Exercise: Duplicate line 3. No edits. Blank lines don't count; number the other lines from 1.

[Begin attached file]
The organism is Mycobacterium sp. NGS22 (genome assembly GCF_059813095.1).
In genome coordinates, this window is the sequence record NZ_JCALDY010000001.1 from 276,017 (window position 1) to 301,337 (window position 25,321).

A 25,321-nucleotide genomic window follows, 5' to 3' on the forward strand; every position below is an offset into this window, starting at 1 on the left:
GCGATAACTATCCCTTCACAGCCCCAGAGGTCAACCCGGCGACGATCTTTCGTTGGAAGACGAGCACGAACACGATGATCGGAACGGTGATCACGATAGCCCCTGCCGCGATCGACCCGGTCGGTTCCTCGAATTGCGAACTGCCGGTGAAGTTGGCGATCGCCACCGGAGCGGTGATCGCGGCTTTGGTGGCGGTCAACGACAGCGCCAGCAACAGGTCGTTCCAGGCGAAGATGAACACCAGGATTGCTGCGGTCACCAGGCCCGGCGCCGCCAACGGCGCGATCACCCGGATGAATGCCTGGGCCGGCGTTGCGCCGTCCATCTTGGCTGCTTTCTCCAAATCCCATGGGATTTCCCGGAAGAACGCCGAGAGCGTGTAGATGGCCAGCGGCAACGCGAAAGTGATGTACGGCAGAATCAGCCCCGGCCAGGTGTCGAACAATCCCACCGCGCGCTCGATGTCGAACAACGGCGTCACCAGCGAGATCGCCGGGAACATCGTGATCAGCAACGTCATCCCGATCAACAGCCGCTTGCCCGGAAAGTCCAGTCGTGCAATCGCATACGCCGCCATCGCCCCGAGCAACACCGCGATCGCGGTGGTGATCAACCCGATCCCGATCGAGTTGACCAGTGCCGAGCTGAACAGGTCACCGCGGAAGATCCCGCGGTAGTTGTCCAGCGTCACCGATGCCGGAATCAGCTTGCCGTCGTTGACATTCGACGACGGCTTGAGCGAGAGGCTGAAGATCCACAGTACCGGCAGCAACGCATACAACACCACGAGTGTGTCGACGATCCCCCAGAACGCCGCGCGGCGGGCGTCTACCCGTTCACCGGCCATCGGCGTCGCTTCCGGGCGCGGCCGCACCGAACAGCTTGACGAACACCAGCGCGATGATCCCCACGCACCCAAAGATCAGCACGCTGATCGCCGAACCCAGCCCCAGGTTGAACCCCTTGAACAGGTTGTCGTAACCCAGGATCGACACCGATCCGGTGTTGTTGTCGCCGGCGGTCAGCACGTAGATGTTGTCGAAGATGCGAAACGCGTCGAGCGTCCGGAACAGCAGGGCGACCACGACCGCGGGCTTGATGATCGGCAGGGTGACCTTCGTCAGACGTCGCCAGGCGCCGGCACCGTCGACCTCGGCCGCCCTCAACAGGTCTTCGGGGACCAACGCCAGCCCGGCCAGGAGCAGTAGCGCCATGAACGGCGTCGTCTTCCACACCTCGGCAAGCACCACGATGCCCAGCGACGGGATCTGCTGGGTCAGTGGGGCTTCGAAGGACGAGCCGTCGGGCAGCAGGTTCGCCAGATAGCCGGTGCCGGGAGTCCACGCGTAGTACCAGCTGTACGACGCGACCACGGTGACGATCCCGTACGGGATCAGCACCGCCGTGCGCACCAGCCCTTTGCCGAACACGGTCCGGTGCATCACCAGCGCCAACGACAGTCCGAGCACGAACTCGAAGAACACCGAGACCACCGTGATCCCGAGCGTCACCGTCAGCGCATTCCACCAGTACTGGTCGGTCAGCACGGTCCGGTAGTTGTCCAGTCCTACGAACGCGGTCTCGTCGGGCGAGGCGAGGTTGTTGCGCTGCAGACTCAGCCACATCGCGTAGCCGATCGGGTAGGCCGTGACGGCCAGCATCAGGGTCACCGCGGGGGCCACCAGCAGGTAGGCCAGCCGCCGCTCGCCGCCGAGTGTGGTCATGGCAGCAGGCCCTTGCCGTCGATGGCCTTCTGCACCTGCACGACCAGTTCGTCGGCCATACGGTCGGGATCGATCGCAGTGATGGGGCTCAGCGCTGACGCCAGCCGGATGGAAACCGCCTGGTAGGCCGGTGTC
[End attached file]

A 25,321-nucleotide genomic window follows, 5' to 3' on the forward strand; every position below is an offset into this window, starting at 1 on the left: